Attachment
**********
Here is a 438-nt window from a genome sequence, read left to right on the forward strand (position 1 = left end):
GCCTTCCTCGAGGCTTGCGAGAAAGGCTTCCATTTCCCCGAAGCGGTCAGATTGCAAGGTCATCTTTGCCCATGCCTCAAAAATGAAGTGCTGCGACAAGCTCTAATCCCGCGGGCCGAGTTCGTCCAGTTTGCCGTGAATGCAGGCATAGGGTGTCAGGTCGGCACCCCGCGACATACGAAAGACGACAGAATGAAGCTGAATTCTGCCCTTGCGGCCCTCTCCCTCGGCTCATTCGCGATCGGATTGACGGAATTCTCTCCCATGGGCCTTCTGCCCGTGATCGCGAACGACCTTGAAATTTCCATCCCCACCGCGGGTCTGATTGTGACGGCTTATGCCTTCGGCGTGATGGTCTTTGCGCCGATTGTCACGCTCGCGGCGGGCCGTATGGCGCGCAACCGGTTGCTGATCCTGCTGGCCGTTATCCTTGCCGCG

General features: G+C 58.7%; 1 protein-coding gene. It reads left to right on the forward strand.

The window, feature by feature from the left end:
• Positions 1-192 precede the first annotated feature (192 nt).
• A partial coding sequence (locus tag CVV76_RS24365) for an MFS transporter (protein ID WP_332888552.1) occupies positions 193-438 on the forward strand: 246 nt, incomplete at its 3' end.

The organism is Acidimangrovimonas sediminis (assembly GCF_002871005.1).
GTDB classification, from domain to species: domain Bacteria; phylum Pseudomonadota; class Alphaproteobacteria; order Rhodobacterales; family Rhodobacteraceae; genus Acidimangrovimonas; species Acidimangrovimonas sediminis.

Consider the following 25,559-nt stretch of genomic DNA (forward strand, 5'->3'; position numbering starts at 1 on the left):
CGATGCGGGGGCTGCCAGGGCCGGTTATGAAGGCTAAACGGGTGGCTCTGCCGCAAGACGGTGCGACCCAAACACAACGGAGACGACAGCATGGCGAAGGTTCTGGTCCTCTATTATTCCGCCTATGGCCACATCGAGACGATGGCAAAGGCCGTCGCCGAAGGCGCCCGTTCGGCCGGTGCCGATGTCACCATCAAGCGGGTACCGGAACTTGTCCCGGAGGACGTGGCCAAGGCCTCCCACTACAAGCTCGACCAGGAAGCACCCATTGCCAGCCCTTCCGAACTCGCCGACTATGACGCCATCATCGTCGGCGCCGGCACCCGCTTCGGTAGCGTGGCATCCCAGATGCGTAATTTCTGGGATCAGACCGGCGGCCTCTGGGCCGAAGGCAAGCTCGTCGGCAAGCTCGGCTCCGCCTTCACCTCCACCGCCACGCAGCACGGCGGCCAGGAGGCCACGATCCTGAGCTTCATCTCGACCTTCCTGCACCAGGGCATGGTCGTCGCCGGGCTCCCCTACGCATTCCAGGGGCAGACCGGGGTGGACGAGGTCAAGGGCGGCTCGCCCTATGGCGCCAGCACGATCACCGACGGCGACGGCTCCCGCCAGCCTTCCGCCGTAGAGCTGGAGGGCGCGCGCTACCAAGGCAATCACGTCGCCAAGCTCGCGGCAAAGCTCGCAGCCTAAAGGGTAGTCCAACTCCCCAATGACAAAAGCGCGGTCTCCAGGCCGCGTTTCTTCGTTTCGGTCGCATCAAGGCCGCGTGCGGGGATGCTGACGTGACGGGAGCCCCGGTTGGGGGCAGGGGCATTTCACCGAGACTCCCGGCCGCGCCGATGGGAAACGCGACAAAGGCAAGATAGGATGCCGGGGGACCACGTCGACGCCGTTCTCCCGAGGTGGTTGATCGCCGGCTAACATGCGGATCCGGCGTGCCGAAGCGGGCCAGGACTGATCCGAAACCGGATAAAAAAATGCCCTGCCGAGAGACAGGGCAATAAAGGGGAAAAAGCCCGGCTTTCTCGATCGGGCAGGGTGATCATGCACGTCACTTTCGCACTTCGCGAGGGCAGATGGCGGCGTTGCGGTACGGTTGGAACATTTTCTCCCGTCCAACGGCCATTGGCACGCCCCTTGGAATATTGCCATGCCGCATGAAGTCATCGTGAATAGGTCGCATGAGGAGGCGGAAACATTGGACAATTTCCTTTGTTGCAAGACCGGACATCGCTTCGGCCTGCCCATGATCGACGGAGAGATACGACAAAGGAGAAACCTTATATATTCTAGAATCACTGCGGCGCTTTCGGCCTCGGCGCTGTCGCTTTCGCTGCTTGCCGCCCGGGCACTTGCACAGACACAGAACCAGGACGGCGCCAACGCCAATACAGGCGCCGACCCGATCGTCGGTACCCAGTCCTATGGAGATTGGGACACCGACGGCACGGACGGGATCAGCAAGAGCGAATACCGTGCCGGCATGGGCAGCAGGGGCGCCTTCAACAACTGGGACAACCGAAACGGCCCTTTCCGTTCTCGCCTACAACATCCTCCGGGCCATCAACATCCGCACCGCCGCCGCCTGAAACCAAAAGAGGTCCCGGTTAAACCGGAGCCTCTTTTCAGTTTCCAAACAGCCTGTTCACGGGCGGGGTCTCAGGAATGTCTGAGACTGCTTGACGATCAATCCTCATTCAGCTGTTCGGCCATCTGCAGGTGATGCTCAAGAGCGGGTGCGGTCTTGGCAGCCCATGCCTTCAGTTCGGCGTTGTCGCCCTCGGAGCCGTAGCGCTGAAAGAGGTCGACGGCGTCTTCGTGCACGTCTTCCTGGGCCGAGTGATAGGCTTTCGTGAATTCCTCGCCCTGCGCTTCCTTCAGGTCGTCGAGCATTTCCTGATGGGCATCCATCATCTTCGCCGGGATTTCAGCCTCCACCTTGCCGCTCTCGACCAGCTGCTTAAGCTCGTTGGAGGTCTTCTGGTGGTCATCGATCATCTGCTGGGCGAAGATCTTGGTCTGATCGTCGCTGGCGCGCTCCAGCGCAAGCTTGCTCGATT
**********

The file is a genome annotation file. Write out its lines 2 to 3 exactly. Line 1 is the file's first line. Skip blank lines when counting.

GCCTTCCTCGAGGCTTGCGAGAAAGGCTTCCATTTCCCCGAAGCGGTCAGATTGCAAGGTCATCTTTGCCCATGCCTCAAAAATGAAGTGCTGCGACAAGCTCTAATCCCGCGGGCCGAGTTCGTCCAGTTTGCCGTGAATGCAGGCATAGGGTGTCAGGTCGGCACCCCGCGACATACGAAAGACGACAGAATGAAGCTGAATTCTGCCCTTGCGGCCCTCTCCCTCGGCTCATTCGCGATCGGATTGACGGAATTCTCTCCCATGGGCCTTCTGCCCGTGATCGCGAACGACCTTGAAATTTCCATCCCCACCGCGGGTCTGATTGTGACGGCTTATGCCTTCGGCGTGATGGTCTTTGCGCCGATTGTCACGCTCGCGGCGGGCCGTATGGCGCGCAACCGGTTGCTGATCCTGCTGGCCGTTATCCTTGCCGCG

General features: G+C 58.7%; 1 protein-coding gene. It reads left to right on the forward strand.